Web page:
Sara saw the extinguisher. She pulled it from its wall mount and pointed it toward the flaming panel, then pulled the trigger. A white cloud of chemicals spewed out of the bottle, filling the panel, and the flames flickered out. She slowly approached the panel, then looked inside. The flames were out, but it was still smoking. The stinging clouds of smoke made her hack and her chest ache. She looked around, seeking Jeni. The pilot was not beside her, and it was becoming difficult to see in the smoke-filled shuttle. "Jeni? Jeni, where are you?"
Jeni's voice answered, "Over here. Shutting down power."
Sara squinted through the smoke. Jeni was at the controls, slapping at switches and shutting down all remnants of power throughout the craft. When she finished, she straightened up, turned, and stumbled into Sara's arms. The smoke was becoming oppressive; their eyes burned, their lungs ached and they were both racked with fits of coughing.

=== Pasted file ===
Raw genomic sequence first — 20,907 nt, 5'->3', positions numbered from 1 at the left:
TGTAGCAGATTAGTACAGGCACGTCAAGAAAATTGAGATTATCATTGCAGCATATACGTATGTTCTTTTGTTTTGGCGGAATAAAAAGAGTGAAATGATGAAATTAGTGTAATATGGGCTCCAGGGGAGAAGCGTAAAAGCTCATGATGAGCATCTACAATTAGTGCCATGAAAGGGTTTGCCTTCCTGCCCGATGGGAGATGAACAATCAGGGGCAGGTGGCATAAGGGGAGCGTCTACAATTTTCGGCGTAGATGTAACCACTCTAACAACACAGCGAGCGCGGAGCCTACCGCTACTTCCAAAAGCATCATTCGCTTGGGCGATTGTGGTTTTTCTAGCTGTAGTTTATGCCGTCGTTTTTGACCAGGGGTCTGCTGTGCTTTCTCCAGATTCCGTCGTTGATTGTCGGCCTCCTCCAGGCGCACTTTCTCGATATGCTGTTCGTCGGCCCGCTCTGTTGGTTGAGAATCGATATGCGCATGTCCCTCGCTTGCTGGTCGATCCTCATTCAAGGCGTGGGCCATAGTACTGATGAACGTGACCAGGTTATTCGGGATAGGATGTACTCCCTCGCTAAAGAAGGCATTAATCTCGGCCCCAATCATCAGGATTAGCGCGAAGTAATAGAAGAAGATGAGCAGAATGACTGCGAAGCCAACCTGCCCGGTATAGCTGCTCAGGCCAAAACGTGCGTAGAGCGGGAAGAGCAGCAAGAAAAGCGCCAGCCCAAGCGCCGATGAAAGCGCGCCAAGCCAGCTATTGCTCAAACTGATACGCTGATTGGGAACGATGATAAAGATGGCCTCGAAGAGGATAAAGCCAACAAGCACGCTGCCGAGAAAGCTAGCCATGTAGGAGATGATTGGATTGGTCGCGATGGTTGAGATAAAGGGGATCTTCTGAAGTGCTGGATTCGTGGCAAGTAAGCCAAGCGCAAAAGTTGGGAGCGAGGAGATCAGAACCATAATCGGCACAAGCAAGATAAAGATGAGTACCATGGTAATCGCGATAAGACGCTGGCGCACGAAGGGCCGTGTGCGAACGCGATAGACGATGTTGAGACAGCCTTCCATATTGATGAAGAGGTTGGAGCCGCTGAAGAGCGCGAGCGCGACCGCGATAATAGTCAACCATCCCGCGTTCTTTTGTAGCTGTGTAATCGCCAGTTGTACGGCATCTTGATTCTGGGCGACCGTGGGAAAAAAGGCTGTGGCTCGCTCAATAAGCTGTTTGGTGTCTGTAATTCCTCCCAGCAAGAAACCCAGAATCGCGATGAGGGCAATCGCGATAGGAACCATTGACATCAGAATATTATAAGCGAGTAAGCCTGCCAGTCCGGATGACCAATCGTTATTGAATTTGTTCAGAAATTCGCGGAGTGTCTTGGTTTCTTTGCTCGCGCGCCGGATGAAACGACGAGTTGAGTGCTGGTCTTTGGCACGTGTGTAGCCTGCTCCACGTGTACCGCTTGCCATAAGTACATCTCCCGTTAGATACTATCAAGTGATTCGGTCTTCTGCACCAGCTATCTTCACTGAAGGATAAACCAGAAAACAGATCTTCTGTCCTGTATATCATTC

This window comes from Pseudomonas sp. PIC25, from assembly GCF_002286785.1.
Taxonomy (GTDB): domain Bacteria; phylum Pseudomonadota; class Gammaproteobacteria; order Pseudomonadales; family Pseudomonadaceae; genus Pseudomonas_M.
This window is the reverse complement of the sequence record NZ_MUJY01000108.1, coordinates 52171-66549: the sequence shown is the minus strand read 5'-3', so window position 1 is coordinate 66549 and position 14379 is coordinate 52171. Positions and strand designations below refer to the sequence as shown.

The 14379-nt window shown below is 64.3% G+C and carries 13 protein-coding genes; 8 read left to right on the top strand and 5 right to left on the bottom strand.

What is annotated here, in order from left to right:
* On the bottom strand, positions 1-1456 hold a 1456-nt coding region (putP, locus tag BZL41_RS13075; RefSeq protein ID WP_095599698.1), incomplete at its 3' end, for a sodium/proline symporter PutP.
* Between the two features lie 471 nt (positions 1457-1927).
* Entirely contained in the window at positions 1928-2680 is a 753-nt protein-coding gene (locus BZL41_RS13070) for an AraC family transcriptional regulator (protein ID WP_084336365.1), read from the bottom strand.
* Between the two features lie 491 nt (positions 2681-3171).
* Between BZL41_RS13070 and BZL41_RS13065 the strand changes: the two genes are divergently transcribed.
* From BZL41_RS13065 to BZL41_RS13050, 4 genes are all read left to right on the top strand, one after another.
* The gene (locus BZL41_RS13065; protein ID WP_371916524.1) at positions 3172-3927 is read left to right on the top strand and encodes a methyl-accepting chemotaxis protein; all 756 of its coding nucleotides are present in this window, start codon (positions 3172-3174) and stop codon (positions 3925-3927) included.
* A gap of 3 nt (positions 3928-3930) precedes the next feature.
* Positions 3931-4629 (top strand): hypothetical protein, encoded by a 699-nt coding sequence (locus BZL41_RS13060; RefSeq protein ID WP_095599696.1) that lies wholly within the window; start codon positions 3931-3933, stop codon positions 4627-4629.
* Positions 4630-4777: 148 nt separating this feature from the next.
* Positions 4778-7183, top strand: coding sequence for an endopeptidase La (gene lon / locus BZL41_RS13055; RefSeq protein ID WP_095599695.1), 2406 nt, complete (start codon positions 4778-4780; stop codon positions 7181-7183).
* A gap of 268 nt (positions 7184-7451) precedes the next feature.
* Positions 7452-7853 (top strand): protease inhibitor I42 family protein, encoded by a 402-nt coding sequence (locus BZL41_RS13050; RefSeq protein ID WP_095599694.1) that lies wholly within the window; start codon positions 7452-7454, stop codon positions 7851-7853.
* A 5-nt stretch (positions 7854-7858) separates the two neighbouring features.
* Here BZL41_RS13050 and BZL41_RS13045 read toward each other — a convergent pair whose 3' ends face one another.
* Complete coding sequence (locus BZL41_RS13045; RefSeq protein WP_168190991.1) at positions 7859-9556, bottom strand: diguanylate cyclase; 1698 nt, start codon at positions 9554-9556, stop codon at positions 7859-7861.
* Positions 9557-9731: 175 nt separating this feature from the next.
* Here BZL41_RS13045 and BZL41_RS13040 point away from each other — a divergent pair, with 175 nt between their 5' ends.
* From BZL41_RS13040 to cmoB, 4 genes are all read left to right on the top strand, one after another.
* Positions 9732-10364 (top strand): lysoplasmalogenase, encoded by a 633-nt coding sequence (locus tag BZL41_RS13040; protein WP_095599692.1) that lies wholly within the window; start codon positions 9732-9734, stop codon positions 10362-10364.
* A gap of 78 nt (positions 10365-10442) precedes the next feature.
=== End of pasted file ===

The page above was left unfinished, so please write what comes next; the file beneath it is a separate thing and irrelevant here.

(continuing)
Jeni tapped her hand on Sara's chest and wheezed, "Come on. Let's get out of here."
Sara looked around the compartment, but did not see a hatch. "How, Jeni?"
"Over... here." Jeni took her by the hand and led her to the center of the compartment, then reached up and opened a panel. She tugged at a lever, and the emergency hatch in the top of the compartment blew off with a resounding bang, revealing blue sky overhead. The smoke in the cabin began pouring out of the hatch. A flexible ladder tumbled down from the ceiling to touch the floor at their feet. Jeni pointed up. "Go on. I have to call Southern Breeze."
Sara grasped Jeni's face with both hands and replied, "I'm not leaving without you."
Jeni looked into Sara's face and saw the earnest, worried expression. "Stubborn, stubborn. Okay. Just take a minute." She turned from Sara's grasp and staggered over to the communications panel, tapping a switch. It lit up. She wheezed, "Shuttle twenty-one to Southern Breeze," and then waited. A voice came back to her.